Creativity infusion in downtown YQR
author: quinn bell | a&c writer
Stall-side partying / Jeremy Davis
This isn’t a walk in the Park(ing) Day
This is could well be an unpopular opinion here, but we have too many parking spaces in downtown Regina. Too much parking leads to over-congestion and it is a waste of space that could be used for something better. Granted, we live in a problematic city that’s designed mainly around car traffic and which offers few alternatives, and thus, necessitates a certain amount of parking space. If we had a more complete public transit system and safer cycling routes, then there would be less need to drive. Certainly, to transform our city, we would need a major systemic change and a massive update to our transit and bicycle infrastructure.
There is another logic at play, however. If there are spaces available for people to park their cars, they have few reasons to seek alternative modes of transportation such as public transit or cycling. And – although you can never find a space when you’re desperate or late for a show – there is more than enough space to park in Regina. I walked the streets of downtown last Friday and Saturday and there was ample room (that is, dozens of open spots) for cars. This is space that is being wasted, which could instead be used to create a safer, more welcoming, and vibrant downtown area where people actually want to spend their time.
In an effort to bring awareness to these problems and more, Sept. 21 saw a few of Regina’s parking spaces reimagined during Park(ing) Day, an annual event hosted by Regina Downtown Business Improvement District (RDBID). A global event, Park(ing) Day seeks to create temporary public spaces where there is usually a parked car (or an empty metered parking spot). In the Queen City, RDBID plugged the meters at twelve parking spaces from 10 am until 3 pm, allowing local artists and activists to transform the street. This year, there were spaces along 11th Ave in front of Norwood, Rouge, and Mortise & Tenon; on Hamilton, in front of the Green Spot Cafe; and in the Warehouse District along Dewdney and 8th Ave.
It’s pretty amazing what can fit into a parking space when it isn’t reserved for a vehicle. On 11th Ave, for example, the Civic Museum of Regina created something like the 1920s shop that was originally housed in the Somerset Block (the building where Mortise & Tenon are now). Their cool display came complete with trivia, great conversation, and an original 1920s wool swimsuit (ringing in at the high, high price of $3.25). Adjacent to this was another interactive space: here, a sweet set of windows salvaged from the old College Ave. campus were set up with a view of the street. Visitors were asked to sit down and draw on the glass with dry-erase markers, sharing their vision of a more vibrant 11th Ave. I saw doodles of sidewalks lined with planters, bike lanes, and refurbished storefronts; perhaps telling, there were few cars or parking spaces in sight.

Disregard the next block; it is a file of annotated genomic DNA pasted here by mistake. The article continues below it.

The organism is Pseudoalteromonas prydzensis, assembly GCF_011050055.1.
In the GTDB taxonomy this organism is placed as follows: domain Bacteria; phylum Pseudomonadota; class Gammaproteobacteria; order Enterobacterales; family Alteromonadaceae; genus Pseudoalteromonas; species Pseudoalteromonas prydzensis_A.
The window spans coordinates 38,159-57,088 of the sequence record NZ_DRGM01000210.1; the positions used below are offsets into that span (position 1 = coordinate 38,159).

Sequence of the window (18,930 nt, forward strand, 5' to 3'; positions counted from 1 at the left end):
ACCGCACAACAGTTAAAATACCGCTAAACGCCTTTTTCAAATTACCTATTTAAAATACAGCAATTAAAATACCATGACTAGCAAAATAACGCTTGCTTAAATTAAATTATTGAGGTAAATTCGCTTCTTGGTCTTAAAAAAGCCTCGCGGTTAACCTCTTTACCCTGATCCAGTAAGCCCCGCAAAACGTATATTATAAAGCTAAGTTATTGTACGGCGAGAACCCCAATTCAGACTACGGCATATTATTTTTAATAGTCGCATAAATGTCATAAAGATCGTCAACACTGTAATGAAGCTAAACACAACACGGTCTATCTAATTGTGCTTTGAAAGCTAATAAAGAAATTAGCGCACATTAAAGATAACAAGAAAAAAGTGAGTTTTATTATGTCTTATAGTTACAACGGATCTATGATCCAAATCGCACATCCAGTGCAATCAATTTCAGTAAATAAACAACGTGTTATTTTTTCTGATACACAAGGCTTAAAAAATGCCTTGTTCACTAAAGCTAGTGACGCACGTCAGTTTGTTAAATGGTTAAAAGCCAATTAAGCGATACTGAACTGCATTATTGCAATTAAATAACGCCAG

Beyond revamping the physical space of the city, a huge part of Park(ing) Day is renewing human interaction. Parklet designers were all encouraged to include seating in their designs, so as to invite passersby into their spaces and to engage them in conversation. The normally empty and uninviting parking spaces were for one day filled with smiling strangers and good conversation; people freely shared their ideas about a better urban community and drank warm coffee. Stantec and RDBID also lured people in with giant board games. I can’t speak for anyone else, but I know that I would stop ten times out of ten in any pedestrian space offering jumbo Connect Four and Jenga.
Although I’m absolutely a fan of making our streets prettier, more accessible, and more vibrant by taking back some parking space, I’m not sure how to keep alive the intrigue that events like these provide, once they finish. Park(ing) Day, like the upcoming Nuit Blanche on Sept.29, works because it gets in your way, because it obstructs your daily routine. There are people there who are actively trying to get you to come into and interact with the space, and there are exhibits set up only temporarily, which draws curious people downtown. We need to continue supporting interesting community events like these that get us out of the house, but we also need to create some self-sustaining community places.
Maybe more community-minded businesses could get involved with transforming their local areas, taking a cue from Rain or Shine (Vancouver’s best ice cream, ever). They’ve taken over the car parking in front of their shop and built the cutest patio — it’s always full of people happily chatting and eating treats. We have some similar spots in Regina, although they don’t yet feel quite as open and inviting: think of the stretch of Scarth St between 12th Ave. and Vic. Businesses can draw people in with their goods and services (like amazing ice cream) and keep them around longer by giving them a place to hang out afterward. This can only be beneficial. Who hasn’t seen people enjoying ice cream and wanted in on the action? As well, who doesn’t get carried away every once in a while and go back for seconds?
More creativity is needed in downtown YQR. Of course, this is only possible with the city’s support. It’s exciting to see more and more adventurous plans and events from the city – this needs to keep going! We could make our city really cool, and we have the (parking) space to do it.